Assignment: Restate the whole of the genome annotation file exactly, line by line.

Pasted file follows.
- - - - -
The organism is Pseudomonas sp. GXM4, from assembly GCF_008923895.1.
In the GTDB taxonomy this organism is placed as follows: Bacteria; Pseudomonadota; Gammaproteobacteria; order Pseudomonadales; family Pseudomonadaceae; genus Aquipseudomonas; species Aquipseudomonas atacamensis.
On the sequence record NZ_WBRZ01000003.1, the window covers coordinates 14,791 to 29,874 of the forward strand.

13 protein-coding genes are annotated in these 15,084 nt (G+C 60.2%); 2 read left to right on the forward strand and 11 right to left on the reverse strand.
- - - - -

The organism is Pseudomonas sp. GXM4, from assembly GCF_008923895.1.
In the GTDB taxonomy this organism is placed as follows: Bacteria; Pseudomonadota; Gammaproteobacteria; order Pseudomonadales; family Pseudomonadaceae; genus Aquipseudomonas; species Aquipseudomonas atacamensis.
On the sequence record NZ_WBRZ01000003.1, the window covers coordinates 14,791 to 29,874 of the forward strand.

13 protein-coding genes are annotated in these 15,084 nt (G+C 60.2%); 2 read left to right on the forward strand and 11 right to left on the reverse strand.